To make the spectator participate vicariously in the scene taking place upon the raft, Géricault had to join a major image observed from nearby with one observed at a distance. Turner, a master at manipulating codes and conventions, makes a particularly effective contrast between distant and near views in The Slave Ship. When Ruskin, who once owned the picture, described it in the chapter "Of Water, as Painted by Turner" in the first volume of Modern Painters, he correctly placed major emphasis upon the way Turner created an image of shipwreck as punishment. After an elaborate purple passage that describes the various colors and forms of the heaving waters, he turns to that part of the ocean surrounding the slave-ship:
Purple and blue, the lurid shadows of the hollow breakers are cast upon the mist of night, which gathers cold and low, advancing like the shallow of death upon the guilty ship as it labours amidst the lightning of the sea, its thin masts written upon the sky in lines of blood, girded with condemnation in that fearful hue which signs the sky with horror, and mixes its flaming flood with the sunlight, and, cast far along the desolate heave of the sepulchral waves, incarnadines the multitudinous sea.
Slaves cast overboard (detail of The Slave Ship).
As Ruskin's closing allusion to Macbeth indicates, Turner's painting in part represents nature about to punish guilty human beings. The full title of the picture is Slavers Overthrowing the Dead and Dying — Typho[on]n Coming On, and in the left distance the beholder observes the guilty vessel about to meet its deserved end, while in the right and central foreground he encounters thrust upon him slaves being devoured by the sea and its creatures. Although Turner's painting presents images of fanciful ocean predators, his image of Gothic [196/197] horror is not the product of his imagination. In fact, he was portraying what had become sound business practice: since insurance on slave-cargoes covered only those drowned at sea and not slaves who perished from brutality, disease, and the dreadful conditions on board, profit-minded captains cast the dead and dying into the ocean. As John McCoubrey has demonstrated the artist painted his picture specifically for an anti-slavery campaign, and one may add that he has succeeded in creating a particularly effective image Of these horrors. Works as different as Heinrich Heine's "Das Sklavenschiff," Robert Hayden's "Middle Passage," and Norman Mailer's Of A Fire on the Moon have elaborated upon the situation and paradigm of the slave-ship, but few, if any, have done so more powerfully than this painting. The closing lines of Turner's epigraph — "Hope, Hope, fanacious Hope!/Where is thy market now?" — further suggest that he was attacking not only the specific horror s of the slave-trade but also the situation of an men in a society whose basic bond had become the cash nexus.1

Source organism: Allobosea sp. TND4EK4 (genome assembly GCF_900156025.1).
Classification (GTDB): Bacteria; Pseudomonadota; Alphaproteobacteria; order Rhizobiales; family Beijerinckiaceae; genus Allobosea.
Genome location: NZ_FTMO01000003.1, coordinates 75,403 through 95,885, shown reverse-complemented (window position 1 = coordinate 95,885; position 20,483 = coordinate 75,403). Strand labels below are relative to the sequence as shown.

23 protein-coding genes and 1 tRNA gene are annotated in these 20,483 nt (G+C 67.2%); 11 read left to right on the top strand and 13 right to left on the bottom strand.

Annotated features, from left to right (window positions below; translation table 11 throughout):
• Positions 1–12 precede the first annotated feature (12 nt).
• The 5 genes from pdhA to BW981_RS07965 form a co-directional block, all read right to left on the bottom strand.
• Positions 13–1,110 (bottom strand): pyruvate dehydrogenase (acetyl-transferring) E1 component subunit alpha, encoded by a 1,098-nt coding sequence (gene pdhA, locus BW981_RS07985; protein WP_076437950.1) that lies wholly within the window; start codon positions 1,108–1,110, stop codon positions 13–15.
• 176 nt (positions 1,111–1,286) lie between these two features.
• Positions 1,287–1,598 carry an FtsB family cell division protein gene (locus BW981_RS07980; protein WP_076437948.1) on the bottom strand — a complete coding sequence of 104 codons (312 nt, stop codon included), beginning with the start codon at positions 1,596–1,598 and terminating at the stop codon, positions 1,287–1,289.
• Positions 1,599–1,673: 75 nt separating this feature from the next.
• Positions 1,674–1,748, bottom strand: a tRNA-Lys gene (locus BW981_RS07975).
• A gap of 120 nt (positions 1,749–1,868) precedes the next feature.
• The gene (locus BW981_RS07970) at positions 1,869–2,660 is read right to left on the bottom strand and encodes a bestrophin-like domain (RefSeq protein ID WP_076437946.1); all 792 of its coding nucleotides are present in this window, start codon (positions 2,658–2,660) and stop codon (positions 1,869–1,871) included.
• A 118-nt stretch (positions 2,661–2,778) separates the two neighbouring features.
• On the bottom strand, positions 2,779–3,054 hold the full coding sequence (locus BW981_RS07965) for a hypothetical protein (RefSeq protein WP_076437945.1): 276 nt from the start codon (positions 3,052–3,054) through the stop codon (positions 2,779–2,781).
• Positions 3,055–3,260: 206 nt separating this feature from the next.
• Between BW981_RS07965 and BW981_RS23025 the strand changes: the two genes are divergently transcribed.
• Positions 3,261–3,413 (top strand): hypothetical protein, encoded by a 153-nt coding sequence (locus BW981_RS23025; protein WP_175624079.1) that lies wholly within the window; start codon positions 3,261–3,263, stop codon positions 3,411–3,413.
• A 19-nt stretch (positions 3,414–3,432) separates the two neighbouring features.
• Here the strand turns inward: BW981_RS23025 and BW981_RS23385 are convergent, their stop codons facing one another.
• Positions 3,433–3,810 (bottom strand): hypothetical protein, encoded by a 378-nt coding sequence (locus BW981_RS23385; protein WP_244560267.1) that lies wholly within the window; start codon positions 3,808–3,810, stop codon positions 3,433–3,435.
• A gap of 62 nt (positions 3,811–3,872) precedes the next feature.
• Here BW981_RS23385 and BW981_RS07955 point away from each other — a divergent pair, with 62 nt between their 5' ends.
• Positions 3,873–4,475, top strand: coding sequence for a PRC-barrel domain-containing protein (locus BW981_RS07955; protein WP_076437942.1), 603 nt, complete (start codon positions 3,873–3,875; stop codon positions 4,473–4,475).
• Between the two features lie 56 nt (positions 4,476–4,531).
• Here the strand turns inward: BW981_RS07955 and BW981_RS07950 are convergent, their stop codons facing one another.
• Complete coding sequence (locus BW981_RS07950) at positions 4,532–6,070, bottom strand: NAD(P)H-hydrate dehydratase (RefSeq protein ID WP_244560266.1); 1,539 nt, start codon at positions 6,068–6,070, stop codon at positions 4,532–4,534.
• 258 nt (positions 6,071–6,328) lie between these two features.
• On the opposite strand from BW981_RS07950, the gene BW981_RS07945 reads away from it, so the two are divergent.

Like Carlyle's The French Revolution, The Slave Ship thus opposes vantage-points to communicate both sympathy and judgment. Whereas Carlyle's work makes us experience the plight of those he yet sees justly destroyed in the Revolution, Turner's painting, in contrast, makes us sympathize with the victims of those about to receive deserved retribution. Since this opposition of near and far images in this way demonstrates for the viewer the essential justice of the ship's destruction, one effect of using this Romantic (or "close up") vantage-point is to make The Slave Ship iconologically quite traditional. But the very closeness of the dying slaves to the spectator creates a second effect, which is the recognition that the nature which will justly punish the ship is the same nature that is already unjustly devouring the ship's innocent victims.
Left: Albert Pinkham Ryder, Jonah,1885, Oil
on canvas, 27 1/4 x 34 3/8 inches.
of the Fine Arts, Washington, D.C. Right: Albert Pinkham Ryder, Lord Ulin's Daughter, Oil.
National Coll. of the Fine Arts, Washington, D.C. This work, which derives from a ballad by Thomas
Campbell, also depicts punishment for disobeying a father: a Scottish chieftan's daughter and
her lover drown while fleeing from her father. [Click on the thumbnails for larger images.]
To Turner's combination of distances which complicate his painting, one may compare Albert Pinkham Ryder's Jonah, a work that may well derive from The Slave Ship. Like his English predecessor, Ryder places his castaway, here Jonah himself, in the foreground to the right of center, and as in Turner's picture a frightful inhabitant of the deep approaches from the right distance and will soon engulf the swimmer . Ryder positions his ship, which is not a guilty vessel, quite close to the castaway, and together with the approaching giant fish and surrounding waves it bends to a powerful rhythm that surrounds [197/198] the fleeing Jonah. At the top center of the painting appears God, Who controls the fierce energies of the ocean with calm power. By including this image of the Lord — which he does include in Lord Ulin's Daughter — the artist provides the spectator with not a visual, but an intellectual, vantage-point within the picture space. Like Turner, the American painter places his castaway close to us so we can feel ourselves implicated in his situation; but by including a representation of God overseeing this imperiled swimmer, he forces us to realize that this is not an image of abandonment or isolation.
Last modified 15 July 2007